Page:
As a conservative I definitely have some mixed feelings about this, but I appreciate the tactical approach Congressman Barton is taking. He is not denying the NCAA’s right to organize its football post-season in any manner it cares to. He is simply asking Congress to affirm in law what the rest of the country already knows… calling the winner of that game “national champions” is a fraud. (And fraud should be illegal.)

    By the way… I am an Aggie too, and I would feel this way about that game even if the Aggies were playing in it on a regular basis.

  • dave

    I think commenters here mostly misunderstand Mr. Barton’s actual position on government power (shared by many posters here). The sentiment is against government power only when it does something to help somebody be housed, fed, clothed or educated. Other government power is just fine and dandy with him by my reckoning.

  • dave

    I think commenters here mostly misunderstand Mr. Barton’s actual position on government power (shared by many posters here). The sentiment is against government power only when it does something to help somebody be housed, fed, clothed or educated. Other government power is just fine and dandy with him by my reckoning.

  • http://mesamike.org Mike Westfall

    Hey Dave,

    Are you still beating your wife?

  • http://mesamike.org Mike Westfall

    Hey Dave,

    Are you still beating your wife?

  • J

    Mike, dave was referring, in my view, to that well known feature of the GOP that its leaders only protest govt spending and govt programs when the purpose of said spending and programs is to help people in need.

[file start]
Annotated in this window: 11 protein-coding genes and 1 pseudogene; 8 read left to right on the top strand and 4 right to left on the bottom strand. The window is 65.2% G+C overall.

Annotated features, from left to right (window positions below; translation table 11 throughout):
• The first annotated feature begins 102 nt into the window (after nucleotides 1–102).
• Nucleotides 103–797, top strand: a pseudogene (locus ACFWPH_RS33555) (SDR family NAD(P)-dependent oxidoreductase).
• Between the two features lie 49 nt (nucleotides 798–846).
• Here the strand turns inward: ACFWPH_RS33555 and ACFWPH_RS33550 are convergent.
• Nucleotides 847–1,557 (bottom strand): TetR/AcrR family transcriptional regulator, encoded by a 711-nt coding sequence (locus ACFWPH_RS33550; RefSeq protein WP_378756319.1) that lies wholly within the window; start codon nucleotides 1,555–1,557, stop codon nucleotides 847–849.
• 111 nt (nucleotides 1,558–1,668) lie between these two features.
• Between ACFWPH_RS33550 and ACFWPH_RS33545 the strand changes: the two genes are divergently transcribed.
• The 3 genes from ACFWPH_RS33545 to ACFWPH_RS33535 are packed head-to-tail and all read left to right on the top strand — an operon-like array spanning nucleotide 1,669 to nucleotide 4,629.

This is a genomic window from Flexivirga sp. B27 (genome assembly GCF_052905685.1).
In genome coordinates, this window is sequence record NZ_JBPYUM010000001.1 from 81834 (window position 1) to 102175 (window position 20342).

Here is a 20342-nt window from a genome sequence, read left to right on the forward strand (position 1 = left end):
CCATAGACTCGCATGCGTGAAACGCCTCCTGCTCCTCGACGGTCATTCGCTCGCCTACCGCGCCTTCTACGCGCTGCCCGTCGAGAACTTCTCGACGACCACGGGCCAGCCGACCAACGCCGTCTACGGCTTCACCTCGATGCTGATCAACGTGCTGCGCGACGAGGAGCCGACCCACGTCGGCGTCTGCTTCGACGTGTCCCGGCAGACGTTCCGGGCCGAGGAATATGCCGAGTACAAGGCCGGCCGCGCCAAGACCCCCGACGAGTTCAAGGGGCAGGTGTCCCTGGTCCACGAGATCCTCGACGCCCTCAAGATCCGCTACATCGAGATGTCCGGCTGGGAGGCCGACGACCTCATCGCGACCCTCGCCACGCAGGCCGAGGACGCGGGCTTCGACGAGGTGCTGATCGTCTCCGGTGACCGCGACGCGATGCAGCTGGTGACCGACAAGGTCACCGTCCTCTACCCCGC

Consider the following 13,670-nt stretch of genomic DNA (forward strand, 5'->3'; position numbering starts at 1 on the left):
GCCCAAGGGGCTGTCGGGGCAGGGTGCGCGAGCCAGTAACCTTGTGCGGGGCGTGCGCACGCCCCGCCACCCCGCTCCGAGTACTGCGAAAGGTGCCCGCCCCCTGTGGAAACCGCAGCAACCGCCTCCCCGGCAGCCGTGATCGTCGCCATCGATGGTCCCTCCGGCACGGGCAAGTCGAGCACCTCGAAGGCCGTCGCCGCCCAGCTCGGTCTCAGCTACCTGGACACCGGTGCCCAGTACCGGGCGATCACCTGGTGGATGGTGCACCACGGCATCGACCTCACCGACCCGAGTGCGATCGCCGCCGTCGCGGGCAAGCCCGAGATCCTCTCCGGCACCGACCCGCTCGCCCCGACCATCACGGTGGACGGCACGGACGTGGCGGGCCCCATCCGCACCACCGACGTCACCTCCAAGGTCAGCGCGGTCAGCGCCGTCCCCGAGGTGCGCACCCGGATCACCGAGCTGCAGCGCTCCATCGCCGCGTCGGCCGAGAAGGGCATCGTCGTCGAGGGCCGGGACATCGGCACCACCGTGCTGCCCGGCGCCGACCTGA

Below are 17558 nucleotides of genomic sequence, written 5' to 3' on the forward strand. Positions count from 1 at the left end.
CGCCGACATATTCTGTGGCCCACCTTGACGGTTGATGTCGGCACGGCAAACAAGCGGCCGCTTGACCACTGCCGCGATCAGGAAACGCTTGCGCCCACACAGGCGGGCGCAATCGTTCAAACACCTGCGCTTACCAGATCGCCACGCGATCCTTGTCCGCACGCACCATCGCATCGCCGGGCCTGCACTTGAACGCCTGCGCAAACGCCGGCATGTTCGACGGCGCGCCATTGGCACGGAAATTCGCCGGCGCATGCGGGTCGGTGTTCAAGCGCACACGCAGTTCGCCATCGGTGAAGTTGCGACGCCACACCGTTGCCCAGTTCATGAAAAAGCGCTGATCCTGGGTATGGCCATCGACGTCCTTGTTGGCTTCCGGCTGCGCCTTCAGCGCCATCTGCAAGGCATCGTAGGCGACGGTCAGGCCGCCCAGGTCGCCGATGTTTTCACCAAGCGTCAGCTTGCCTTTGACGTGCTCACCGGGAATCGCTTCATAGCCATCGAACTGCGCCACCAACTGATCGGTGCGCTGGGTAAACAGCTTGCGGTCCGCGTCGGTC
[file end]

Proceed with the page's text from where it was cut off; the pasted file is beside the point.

• J

    Mike, dave was referring, in my view, to that well known feature of the GOP that its leaders only protest govt spending and govt programs when the purpose of said spending and programs is to help people in need.

  • Trey

    As a conservative, I would say that regulating a publicly funded organization is within the scope of the government. If universities and colleges were funded solely by private donations then I would have a major grievance against such regulation.

    Those things mentioned by Dave neglect to mention that government helping people forces other people to subsidized these programs. If people want to give they should be able to without government coercion. That’s the American dream. What you speak of is the Marxist dream: redistribution of wealth.

  • Trey

    As a conservative, I would say that regulating a publicly funded organization is within the scope of the government. If universities and colleges were funded solely by private donations then I would have a major grievance against such regulation.

    Those things mentioned by Dave neglect to mention that government helping people forces other people to subsidized these programs. If people want to give they should be able to without government coercion. That’s the American dream. What you speak of is the Marxist dream: redistribution of wealth.

  • dave

    Mike @ 13 (re: Trey @15)

    If you’d like a real illustration of what you are talking about then read Trey’s message: